Machete: Poems

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Product Details
Price
$27.00  $25.11
Publisher
Knopf Publishing Group
Publish Date
Pages
96
Dimensions
6.0 X 8.5 X 0.6 inches | 0.52 pounds
Language
English
Type
Hardcover
EAN/UPC
9780593319642

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About the Author
TOMÁS Q. MORÍN is the author of the memoir Let Me Count the Ways, forthcoming from University of Nebraska Press, as well as the poetry collections Patient Zero and A Larger Country. He is coeditor, with Mari L'Esperance, of the anthology Coming Close: Forty Essays on Philip Levine and translator of The Heights of Macchu Picchu by Pablo Neruda. He teaches at Rice University and Vermont College of Fine Arts. Morín lives with his family in Texas.
Reviews
"Morín's writing uses the mundane details of everyday life...as a jumping-off point for creating fascinating and philosophical worlds." --LitHub

"[Morín's] writing cuts to the core with electrifying force . . . A promising and powerful new voice in American poetry, the Texas native arrives with a revealing anthology about suffering, self-identity and the trivial occasions that tie one's existence together . . . If you're not a big fan of poetry, Machete will make you one." --Nicholas Addison Thomas, The Free Lance-Star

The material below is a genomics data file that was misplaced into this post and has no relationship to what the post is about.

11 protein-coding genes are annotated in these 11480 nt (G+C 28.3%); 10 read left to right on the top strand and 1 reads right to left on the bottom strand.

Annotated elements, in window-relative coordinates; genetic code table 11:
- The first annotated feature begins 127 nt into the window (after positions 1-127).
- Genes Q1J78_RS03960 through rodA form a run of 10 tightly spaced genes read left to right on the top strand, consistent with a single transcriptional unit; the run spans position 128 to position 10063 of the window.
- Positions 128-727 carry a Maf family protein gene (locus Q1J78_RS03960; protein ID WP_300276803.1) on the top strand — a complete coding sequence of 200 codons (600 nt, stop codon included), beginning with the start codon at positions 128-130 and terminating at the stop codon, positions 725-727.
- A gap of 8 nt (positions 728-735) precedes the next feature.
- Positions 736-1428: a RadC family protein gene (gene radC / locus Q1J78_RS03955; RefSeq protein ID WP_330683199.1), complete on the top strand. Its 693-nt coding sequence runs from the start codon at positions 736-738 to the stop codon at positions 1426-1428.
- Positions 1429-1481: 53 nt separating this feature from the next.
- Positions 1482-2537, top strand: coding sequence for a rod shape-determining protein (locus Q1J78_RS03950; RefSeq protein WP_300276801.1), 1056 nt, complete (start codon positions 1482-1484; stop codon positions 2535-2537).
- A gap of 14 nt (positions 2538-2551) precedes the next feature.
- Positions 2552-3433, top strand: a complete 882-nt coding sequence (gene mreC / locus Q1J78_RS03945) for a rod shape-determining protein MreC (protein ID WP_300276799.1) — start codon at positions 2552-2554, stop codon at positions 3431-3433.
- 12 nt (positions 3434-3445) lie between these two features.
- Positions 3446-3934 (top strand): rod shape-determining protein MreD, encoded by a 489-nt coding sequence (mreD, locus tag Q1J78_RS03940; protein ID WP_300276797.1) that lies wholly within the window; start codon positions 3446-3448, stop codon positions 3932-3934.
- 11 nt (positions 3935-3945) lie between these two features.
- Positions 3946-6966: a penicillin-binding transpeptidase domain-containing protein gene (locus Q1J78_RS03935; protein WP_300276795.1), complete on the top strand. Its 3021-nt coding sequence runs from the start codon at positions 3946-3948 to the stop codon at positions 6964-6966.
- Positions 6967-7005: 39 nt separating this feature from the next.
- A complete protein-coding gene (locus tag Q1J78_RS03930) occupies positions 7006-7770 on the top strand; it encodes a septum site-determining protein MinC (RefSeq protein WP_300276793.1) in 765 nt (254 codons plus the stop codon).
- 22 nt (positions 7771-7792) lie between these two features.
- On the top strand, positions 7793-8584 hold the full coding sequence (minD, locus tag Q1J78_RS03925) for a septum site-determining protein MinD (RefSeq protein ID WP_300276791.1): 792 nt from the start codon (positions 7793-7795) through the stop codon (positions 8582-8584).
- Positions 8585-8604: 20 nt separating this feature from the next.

"In his new collection, Machete, Mórin questions how to prepare his son for life in modern America. He explores the country's legacy of racism and the importance of joy as a survival tool." --Texas Standard

"Wonderfully intimate . . . Highlights Morín's versatility as a poet who fuses both content and form . . . I would rush out to buy a copy of Machete just to have a poem like 'Two Dolphins' on hand. Not only was I captivated by the sheer beauty and dexterity of the poem but I was struck by how rare it is to come across poems about fatherhood . . . If Morín wields language like a machete, it's to slash through ignorance, to clear a path for strollering his children onto a sidewalk, safe from traffic." --Julie Poole, Texas Observer

"Perceptive . . . Asks readers to go beyond seeing the world at face value, offering vivid descriptions and cutting political critique . . . Playful and piercing, this impressive collection demonstrates a radical kind of empathy." --Publishers Weekly